Yesterday in the Parrot chatroom we had some very difficult and occasionally distressing discussions. The problem, if I may radically over-simplify, is that several important contributors have been burned out in the past, and several are in the middle of becoming burned out right now. The most common complaint I have heard today and in days past is that Parrot development happens too quickly, and the maintenance burden of compiler and extension projects to keep up with the changes is overwhelming to smaller teams.

I never thought I would have to think about Parrot development moving too quickly as being a problem. The change in perspective between core developers and compiler/extension developers is a huge one.

An important root cause of the problem is that Parrot hasn’t ever really had an “official” API. To compensate for the lack of proper functions, many projects are forced to bypass encapsulation and dig into the deep internals of libparrot to perform even basic tasks. Even with our stodgy deprecation policy, changes to our internals are fast and furious.

Quick recap: Some parts of Parrot change too quickly, and large changes to the public “API” (so far as we have ever had such a thing) are made according to the deprecation policy. These breakages are overwhelming to small projects and one-man “teams”. These developers spend much of their time fixing breakages, and aren’t able to keep up with other development tasks. This, combined with the slow pace of fixing certain bugs requested by external project developers in libparrot itself leads to a bad case of burnout.

Here’s a scenario that’s happened several times since I’ve been a member of the Parrot project:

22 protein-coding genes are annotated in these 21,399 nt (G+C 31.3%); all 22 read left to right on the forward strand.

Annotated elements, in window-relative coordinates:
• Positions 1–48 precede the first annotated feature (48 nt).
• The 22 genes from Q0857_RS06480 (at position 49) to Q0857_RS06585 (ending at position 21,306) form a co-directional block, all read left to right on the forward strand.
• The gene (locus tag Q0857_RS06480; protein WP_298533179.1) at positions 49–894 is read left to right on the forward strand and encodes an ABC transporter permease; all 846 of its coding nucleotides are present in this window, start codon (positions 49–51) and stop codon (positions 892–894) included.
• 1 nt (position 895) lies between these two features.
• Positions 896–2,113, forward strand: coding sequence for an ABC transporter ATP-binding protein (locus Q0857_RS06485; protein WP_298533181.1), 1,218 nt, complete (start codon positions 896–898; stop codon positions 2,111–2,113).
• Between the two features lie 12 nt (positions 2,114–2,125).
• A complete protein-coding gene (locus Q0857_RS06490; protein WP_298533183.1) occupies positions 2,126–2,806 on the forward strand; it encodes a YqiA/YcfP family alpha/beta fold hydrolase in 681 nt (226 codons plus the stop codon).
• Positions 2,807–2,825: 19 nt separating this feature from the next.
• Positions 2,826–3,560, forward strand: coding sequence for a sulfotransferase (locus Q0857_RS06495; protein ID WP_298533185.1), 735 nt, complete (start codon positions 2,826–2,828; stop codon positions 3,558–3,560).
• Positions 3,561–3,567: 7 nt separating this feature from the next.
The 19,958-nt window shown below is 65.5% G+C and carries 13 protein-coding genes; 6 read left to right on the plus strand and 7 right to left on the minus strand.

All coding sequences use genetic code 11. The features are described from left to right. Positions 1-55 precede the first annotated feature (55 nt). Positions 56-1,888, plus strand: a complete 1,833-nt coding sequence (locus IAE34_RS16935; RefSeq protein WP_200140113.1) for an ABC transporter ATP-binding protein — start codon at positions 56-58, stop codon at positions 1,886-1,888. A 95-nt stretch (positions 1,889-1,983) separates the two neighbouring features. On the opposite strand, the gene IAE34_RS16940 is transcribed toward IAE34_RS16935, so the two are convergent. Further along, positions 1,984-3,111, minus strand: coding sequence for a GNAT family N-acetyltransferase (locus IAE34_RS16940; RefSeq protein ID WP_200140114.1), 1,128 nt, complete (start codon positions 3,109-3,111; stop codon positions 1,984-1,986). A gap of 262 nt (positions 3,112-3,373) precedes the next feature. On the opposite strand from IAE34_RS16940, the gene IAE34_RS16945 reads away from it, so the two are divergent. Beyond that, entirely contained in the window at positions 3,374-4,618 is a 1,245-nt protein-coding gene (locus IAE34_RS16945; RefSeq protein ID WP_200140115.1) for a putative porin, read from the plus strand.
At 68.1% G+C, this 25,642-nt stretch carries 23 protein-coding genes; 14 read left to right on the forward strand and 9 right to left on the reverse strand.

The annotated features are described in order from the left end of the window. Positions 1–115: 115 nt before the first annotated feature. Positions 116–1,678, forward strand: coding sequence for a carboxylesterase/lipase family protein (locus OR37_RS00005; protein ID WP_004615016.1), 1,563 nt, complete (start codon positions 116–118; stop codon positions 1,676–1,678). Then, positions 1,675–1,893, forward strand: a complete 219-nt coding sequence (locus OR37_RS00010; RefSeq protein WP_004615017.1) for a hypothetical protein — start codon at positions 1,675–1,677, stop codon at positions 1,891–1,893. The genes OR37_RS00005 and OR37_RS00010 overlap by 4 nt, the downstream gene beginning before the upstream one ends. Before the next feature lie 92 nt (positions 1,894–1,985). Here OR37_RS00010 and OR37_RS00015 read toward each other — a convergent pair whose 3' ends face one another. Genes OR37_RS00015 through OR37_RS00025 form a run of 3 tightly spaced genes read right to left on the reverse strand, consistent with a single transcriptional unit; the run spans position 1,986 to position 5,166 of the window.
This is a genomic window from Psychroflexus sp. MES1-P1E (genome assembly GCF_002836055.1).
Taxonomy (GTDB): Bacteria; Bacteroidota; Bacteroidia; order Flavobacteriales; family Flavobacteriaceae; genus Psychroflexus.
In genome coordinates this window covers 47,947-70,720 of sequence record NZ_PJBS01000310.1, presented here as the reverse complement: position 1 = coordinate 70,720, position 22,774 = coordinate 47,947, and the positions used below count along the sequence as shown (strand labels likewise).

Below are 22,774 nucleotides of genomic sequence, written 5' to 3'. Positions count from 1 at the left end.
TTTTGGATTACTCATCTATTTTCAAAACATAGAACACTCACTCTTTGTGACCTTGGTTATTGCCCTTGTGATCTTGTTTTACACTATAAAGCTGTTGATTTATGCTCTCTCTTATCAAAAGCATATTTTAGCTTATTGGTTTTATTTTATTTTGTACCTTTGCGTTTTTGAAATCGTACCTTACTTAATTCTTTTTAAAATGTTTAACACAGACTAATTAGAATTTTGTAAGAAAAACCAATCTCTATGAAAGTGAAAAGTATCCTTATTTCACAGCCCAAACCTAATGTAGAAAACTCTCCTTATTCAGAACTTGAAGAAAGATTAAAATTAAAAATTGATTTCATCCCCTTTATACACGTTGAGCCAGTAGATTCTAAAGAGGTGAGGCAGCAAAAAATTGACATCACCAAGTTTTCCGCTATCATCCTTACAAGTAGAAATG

A developer is working on a pet project, and runs into a problem. Either something has changed in Parrot or they have uncovered an as yet undiscovered bug. They create a Trac ticket to discuss the issue. Maybe they get a little feedback, maybe not. All the while the issue is not being fixed in Parrot, development cannot continue in the project. Eventually, through a mix of frustration, hopelessness and/or anger, the developer gives up entirely.

When I think back on all the cases of people who have gone through this hassle and are no longer part of the project or who have taken a radically diminished role I get pretty upset. It’s not anything that should have ever happened in the first place. If I can help it, it shouldn’t ever happen again.

I want to start taking steps to correct this situation, though it is going to take a lot of work and a lot of effort on my part. It needs to be done though, and if I can’t take steps to fix these things I’m hardly worthy of the title of “Product Management Team Lead”. I won’t guarantee any miracles, only that I will give it my best shot.

To get started I’ve taken ownership of all outstanding, unowned tickets from HLL projects. I have already put together prototype fixes for two tickets, and as soon as I can get some tests written for the behavior I can put the finishing touches on them. I won’t be able to resolve all these tickets single-handedly, at least not in a timely manner, so I am hoping to be able to identify other developers who would be willing to adopt some of them.

In trac I have set myself as the default recipient of any ticket marked “docs”, “extend/embed”, “hll_interop”, or “language”. Now, if you create a ticket with one of those components specified, it will be automatically assigned to me. This should be an improvement over the situation where a new ticket wouldn’t be assinged to anybody, and thus garner no developer attention.

I am also kicking around an idea of having regular or semi-regular meetings, similar to #parrotsketch or a Parrot Developers Summit (PDS) specifically for Parrot’s users. The goal of such a meeting would be to create a standard forum for gathering feedback so that I can identify pain points and take that information back to the Parrot developer community for resolution. The Parrot developers are having a PDS meeting on December 5th at 2300 UTC, and I am heavily involved in planning for that. I won’t be able to do any work on a Parrot Users Meeting until after that, but if I get some good feedback I will try to set something up shortly thereafter.

I’m doing the things that I think a successful Product Manager needs to be doing. If anybody can think of other things I could try to further my aims, I will be very open to ideas. If anybody likes the things that I am doing and wants to join in with the work, let me know and I can add your name to the team roster.